22 NOVEMBRE 2022 ore 15:00

Star Formation and Mass Measurements in the Galaxy

Prof. Dr. Adam Ginsburg (University of Florida, USA)
Star Formation and Mass Measurements in the Galaxy

The most important factor deciding the fate of a star and its surroundings is its initial mass.  The relative number of high- and low-mass stars decides how much light and mass escape from a population of stars.  This distribution, the stellar initial mass function, is often assumed to be universally invariant, though we have plenty of reason to believe it varies with environment.  I will present results from and previews of several ALMA programs that measure the mass distribution of pre- and proto-stellar objects at early phases, particularly the ALMA-IMF and ACES Large Programs.  Core mass function measurements suggest that more intensely star-forming regions preferentially form high-mass stars.  On larger scales, the degree of clustering varies with environment: more stars form in clusters in the Galaxy's Central Molecular Zone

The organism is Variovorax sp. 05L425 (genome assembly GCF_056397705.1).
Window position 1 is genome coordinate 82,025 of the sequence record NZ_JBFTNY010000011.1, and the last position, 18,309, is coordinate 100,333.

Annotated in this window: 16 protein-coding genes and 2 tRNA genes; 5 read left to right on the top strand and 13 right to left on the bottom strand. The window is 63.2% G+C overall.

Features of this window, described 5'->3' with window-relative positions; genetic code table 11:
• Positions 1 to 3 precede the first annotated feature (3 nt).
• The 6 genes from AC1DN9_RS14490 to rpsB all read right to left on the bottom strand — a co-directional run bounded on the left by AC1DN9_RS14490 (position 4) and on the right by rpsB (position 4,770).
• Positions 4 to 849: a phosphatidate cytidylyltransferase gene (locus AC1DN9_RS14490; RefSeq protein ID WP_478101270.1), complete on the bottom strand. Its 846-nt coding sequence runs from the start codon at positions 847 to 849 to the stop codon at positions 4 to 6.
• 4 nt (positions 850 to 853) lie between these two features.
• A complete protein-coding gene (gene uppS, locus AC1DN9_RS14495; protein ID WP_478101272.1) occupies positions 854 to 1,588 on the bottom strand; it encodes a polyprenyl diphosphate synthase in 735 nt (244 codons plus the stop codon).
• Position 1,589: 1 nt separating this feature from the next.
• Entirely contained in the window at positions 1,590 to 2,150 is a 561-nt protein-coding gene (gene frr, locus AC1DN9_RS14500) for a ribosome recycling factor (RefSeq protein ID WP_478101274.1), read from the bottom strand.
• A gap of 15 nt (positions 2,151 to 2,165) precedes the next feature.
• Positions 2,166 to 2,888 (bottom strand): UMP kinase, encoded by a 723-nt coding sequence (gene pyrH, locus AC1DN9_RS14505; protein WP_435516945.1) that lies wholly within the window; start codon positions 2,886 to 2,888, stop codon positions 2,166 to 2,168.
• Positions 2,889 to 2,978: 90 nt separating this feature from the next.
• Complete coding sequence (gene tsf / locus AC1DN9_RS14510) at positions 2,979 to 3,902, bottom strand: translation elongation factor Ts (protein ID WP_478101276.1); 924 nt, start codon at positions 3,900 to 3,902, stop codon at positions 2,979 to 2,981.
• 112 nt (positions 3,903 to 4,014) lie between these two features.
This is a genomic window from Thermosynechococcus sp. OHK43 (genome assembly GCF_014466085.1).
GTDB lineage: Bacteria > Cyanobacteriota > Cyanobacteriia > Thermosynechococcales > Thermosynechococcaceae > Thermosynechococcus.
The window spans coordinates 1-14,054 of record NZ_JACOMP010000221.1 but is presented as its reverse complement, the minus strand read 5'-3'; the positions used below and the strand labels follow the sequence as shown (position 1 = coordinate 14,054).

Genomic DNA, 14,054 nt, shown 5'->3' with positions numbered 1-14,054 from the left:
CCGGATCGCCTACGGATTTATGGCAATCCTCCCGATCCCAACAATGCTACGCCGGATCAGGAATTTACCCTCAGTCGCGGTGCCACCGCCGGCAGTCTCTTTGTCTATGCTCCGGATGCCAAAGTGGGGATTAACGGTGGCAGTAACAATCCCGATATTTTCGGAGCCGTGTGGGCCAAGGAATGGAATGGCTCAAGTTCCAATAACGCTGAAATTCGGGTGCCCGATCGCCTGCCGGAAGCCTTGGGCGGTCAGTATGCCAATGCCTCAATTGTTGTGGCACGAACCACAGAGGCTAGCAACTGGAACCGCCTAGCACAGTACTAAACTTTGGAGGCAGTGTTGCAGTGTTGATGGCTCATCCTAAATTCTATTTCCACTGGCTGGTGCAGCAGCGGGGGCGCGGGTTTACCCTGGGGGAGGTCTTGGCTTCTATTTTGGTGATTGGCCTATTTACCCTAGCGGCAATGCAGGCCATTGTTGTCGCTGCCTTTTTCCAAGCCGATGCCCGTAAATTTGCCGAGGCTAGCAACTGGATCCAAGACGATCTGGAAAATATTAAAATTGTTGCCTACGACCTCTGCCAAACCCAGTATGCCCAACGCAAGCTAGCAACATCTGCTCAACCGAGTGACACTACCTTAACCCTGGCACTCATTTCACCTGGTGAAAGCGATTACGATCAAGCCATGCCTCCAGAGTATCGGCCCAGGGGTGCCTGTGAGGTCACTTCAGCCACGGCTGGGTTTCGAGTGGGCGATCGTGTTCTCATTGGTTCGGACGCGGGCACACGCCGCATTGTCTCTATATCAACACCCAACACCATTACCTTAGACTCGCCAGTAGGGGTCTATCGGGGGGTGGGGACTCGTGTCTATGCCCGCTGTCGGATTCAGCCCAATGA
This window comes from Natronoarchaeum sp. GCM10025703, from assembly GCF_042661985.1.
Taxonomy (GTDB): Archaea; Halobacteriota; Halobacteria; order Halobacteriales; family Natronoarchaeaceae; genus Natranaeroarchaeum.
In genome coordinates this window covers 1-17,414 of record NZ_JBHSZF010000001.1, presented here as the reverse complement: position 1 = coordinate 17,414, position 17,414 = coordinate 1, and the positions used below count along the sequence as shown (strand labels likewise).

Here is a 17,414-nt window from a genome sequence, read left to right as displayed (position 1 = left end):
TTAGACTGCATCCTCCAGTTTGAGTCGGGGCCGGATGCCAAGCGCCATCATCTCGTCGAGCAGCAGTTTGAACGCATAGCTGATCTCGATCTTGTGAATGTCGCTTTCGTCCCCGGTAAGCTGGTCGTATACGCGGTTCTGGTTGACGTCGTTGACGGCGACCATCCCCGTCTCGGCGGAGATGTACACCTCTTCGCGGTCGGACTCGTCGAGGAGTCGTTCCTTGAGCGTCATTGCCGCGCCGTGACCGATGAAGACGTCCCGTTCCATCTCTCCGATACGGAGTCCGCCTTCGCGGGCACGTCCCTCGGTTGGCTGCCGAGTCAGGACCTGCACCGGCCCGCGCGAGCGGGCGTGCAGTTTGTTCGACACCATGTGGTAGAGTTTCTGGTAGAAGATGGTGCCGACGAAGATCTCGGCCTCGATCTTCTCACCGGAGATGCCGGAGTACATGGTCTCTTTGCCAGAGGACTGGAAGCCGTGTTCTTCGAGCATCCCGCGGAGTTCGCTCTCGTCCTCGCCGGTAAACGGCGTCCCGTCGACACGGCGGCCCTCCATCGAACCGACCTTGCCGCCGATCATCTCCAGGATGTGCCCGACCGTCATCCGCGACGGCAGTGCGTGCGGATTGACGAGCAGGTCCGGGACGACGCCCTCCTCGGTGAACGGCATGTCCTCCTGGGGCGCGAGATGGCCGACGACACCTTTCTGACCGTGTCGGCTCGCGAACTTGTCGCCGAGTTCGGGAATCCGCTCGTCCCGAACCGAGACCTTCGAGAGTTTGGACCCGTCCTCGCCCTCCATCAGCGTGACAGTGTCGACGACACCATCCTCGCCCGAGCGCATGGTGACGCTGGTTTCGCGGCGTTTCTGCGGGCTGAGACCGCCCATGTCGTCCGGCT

than in the Galactic disk.  Measuring these environmental effects in the Galaxy, where we can resolve the individual stars but still recover the larger environment, gives us a firm footing on which to base star formation theories.
However, measurements of pre- and proto-stellar mass remain challenging, so throughout this talk, I will emphasize techniques we are developing and using to improve mass measurements at early stages of star formation, including kinematic measurements using brinary disks.



Breve CV del Prof. Dr. Adam Ginsburg:

Prof. Adam Ginsburg is an Assistant Professor at the University of Florida.  He received his PhD from the University of Colorado, after which he was an ESO fellow and then a Jansky fellow.  His group studies high-mass star formation  observationally, using ALMA, VLA, JWST, GBT, and GTC data.
(for more detail, see my CV on my website)